Food Stamps for Farmers and Other Absurdities

Power, Empire, and the Loss of American Community

A dry snow scouring the Sherman Mountains east of Laramie turned to rain outside Cheyenne and blew in sheets across Interstate 80, from Pine Bluffs to Sidney to Ogallala to North Platte to Kearney to Grand Island to York, Nebraska, and from York south to Geneva, Bruning, and Hebron: 501 miles of deluging rain from a heavy-hanging waterlogged sky.  Just north of the state line, the rain stopped, and I drove the last 41 miles across the rolling Kansas plains, gray from drought when now, in early May, they should show vivid green, or yellow-green.  In Concordia, just before Ed Detrixhe’s shopping center on U.S. 81 came into view, I made a left turn onto Highway 9 and continued 13 miles east toward Ames, following close behind a horse trailer that raised a cloud of dust each time its right wheels drifted into the shoulder.  At the grain elevator, I swung right and drove the last two miles south to the Detrixhe farm.  Though I hadn’t visited Mari and Ed for two years, I had seen the place just 13 days ago—from 37,000 feet on a flight from Denver to Chicago, passing a couple of miles south of the distinctive house fixed indubitably in the rich Kansas soil, which hadn’t seen rain since early April.  Life is unfair—to farmers, in particular.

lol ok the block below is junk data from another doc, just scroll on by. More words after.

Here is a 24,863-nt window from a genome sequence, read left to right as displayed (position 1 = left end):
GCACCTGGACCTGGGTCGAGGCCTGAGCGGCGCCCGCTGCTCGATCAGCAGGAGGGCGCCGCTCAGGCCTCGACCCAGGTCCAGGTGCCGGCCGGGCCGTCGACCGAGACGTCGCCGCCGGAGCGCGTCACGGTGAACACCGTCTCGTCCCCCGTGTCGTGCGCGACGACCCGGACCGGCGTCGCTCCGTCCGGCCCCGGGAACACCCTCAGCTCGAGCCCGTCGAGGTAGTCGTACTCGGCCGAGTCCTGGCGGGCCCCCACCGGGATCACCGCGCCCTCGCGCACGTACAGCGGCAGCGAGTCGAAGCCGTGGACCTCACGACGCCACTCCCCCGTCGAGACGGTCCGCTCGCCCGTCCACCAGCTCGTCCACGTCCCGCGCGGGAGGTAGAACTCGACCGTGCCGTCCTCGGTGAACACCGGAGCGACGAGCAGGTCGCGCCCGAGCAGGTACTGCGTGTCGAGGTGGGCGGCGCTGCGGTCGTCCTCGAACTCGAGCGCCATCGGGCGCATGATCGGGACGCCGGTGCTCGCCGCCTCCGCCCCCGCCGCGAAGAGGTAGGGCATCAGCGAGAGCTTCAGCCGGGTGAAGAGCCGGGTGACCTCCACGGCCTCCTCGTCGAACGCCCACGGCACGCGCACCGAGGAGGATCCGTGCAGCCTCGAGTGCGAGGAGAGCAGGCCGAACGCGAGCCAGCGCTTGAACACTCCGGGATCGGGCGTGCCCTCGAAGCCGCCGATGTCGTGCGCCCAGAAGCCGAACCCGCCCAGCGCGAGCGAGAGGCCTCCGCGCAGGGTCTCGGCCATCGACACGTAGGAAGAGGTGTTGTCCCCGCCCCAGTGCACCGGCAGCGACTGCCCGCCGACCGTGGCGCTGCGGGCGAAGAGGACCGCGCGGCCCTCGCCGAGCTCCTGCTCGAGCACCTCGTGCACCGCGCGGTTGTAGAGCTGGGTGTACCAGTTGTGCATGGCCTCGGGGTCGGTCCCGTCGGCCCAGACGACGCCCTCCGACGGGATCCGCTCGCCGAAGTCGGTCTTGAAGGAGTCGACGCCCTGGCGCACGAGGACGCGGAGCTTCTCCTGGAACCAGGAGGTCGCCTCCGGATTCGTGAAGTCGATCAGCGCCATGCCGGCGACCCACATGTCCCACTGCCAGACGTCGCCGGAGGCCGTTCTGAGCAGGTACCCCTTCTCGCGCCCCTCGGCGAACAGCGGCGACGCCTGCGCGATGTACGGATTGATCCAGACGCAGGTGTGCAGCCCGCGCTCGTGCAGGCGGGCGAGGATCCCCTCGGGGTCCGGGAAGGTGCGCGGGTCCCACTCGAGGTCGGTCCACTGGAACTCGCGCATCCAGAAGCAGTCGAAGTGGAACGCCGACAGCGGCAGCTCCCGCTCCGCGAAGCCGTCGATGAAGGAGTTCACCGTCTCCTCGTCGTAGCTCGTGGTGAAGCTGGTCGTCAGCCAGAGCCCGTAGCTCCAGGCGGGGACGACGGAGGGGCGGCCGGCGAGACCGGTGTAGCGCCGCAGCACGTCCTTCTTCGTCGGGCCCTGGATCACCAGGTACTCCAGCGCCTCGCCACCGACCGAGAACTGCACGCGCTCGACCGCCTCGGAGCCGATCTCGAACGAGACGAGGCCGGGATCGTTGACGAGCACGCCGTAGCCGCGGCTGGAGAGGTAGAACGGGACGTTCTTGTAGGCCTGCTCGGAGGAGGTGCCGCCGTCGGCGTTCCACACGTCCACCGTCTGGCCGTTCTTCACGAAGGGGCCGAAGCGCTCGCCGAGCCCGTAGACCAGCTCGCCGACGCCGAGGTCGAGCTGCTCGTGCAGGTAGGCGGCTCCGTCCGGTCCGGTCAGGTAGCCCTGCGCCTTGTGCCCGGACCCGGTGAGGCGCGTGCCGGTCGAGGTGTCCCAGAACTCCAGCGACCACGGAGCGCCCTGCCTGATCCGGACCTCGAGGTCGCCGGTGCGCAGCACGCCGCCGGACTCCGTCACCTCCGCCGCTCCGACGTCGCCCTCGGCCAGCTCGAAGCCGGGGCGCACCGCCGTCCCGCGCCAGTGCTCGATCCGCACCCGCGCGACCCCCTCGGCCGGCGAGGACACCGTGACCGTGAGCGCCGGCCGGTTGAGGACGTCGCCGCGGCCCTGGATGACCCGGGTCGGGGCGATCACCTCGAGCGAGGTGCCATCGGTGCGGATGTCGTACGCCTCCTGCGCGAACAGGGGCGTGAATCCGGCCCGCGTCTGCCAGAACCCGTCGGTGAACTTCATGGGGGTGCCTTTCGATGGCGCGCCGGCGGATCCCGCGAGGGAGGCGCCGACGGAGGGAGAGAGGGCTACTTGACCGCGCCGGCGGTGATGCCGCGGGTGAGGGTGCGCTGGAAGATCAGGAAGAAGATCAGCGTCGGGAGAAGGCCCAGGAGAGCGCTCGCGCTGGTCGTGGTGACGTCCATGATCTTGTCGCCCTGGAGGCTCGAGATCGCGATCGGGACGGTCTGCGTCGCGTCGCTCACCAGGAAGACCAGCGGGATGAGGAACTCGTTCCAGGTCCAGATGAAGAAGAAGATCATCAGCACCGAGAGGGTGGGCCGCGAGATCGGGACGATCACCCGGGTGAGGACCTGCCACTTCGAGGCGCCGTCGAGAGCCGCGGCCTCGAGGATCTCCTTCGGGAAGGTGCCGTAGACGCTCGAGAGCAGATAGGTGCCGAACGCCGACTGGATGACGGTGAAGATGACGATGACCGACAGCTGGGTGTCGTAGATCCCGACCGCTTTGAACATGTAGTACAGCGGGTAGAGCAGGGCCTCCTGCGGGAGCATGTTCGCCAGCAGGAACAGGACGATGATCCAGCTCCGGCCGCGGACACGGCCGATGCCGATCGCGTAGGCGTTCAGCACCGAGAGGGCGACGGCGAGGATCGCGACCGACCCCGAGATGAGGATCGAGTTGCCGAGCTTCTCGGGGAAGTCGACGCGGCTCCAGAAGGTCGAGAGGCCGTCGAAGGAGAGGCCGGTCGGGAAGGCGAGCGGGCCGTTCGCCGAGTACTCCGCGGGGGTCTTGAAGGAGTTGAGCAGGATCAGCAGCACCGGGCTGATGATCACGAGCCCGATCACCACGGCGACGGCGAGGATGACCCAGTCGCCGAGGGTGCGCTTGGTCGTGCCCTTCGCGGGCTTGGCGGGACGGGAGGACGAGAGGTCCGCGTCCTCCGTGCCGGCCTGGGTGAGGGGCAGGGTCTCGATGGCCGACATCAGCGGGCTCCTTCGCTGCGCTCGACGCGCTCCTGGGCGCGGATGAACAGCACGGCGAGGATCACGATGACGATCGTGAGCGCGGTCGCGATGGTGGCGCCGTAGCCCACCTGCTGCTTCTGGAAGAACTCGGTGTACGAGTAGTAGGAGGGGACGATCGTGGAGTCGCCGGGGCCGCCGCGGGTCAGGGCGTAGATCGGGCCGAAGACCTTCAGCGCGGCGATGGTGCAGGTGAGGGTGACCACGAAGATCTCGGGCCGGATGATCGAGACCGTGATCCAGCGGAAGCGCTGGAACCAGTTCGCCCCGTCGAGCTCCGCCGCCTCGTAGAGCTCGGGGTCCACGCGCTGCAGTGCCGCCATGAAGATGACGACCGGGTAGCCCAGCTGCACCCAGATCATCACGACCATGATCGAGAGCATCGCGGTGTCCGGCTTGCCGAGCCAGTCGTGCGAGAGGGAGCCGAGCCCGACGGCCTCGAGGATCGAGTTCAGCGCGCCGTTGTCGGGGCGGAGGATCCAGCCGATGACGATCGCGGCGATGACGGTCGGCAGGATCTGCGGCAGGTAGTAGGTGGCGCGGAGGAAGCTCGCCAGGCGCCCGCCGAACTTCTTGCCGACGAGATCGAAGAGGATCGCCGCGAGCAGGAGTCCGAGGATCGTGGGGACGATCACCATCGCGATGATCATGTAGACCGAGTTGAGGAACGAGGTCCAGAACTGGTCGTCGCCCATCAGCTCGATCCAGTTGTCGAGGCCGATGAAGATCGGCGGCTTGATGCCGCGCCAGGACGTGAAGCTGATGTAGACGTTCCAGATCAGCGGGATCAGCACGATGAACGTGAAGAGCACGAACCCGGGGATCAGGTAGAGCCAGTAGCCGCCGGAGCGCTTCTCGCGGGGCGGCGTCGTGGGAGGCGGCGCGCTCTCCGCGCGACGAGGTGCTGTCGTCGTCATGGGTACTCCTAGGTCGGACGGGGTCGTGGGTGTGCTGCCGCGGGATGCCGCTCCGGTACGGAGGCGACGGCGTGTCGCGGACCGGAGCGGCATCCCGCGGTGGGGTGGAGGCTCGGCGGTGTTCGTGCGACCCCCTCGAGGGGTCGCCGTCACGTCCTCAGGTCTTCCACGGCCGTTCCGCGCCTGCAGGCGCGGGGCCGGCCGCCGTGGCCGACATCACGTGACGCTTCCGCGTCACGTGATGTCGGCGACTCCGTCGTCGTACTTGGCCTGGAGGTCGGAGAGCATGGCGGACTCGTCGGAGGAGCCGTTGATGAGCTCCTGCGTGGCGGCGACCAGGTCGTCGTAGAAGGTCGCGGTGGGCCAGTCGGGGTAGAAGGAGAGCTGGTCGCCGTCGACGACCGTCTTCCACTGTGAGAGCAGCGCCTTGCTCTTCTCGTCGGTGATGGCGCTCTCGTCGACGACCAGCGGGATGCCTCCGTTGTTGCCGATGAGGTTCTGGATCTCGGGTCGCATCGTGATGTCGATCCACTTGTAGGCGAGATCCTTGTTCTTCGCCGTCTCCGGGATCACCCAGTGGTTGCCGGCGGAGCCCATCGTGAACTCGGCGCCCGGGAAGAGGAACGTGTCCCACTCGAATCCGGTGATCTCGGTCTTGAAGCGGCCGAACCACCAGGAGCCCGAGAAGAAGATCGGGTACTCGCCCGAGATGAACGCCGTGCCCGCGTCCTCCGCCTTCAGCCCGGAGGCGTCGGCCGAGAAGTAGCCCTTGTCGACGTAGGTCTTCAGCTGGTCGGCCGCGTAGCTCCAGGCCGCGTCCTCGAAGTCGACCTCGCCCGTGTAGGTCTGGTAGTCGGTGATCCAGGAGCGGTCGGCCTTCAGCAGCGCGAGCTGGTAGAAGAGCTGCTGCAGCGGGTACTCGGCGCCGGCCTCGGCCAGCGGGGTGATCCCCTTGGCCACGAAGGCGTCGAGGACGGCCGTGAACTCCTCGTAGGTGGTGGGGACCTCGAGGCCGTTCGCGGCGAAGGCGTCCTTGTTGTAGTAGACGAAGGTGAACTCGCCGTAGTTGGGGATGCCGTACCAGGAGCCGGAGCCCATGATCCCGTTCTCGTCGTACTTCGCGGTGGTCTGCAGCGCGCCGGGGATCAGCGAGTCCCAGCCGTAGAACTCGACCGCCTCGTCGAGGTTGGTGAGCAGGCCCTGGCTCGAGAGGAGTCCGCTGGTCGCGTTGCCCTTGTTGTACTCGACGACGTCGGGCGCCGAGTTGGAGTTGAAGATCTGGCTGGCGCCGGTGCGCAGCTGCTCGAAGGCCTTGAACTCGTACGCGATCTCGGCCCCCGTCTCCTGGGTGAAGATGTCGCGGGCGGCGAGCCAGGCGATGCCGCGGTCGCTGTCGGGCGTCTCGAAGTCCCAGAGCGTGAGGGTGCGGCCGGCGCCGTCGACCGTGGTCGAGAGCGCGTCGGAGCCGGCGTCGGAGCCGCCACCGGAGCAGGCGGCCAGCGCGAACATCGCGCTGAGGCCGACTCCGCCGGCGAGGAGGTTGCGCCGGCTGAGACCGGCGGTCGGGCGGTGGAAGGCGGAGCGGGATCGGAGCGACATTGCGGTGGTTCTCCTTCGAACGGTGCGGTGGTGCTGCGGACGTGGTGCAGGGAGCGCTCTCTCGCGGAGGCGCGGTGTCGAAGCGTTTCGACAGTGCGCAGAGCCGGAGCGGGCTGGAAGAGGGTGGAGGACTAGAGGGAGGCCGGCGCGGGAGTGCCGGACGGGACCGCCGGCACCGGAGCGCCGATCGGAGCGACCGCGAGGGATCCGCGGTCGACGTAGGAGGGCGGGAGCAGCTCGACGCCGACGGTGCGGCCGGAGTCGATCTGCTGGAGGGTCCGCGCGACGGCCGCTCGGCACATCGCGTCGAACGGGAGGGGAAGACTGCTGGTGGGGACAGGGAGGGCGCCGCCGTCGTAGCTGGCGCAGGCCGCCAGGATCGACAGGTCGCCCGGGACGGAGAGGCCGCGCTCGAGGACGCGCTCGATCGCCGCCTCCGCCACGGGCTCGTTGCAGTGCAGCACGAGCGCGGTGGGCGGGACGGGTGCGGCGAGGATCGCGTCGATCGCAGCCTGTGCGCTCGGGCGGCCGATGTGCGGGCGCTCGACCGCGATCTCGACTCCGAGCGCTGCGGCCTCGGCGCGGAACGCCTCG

Still, Ed’s winter wheat grew brave and green toward the June harvest, and Ed himself remained unfazed by drought as well as by...

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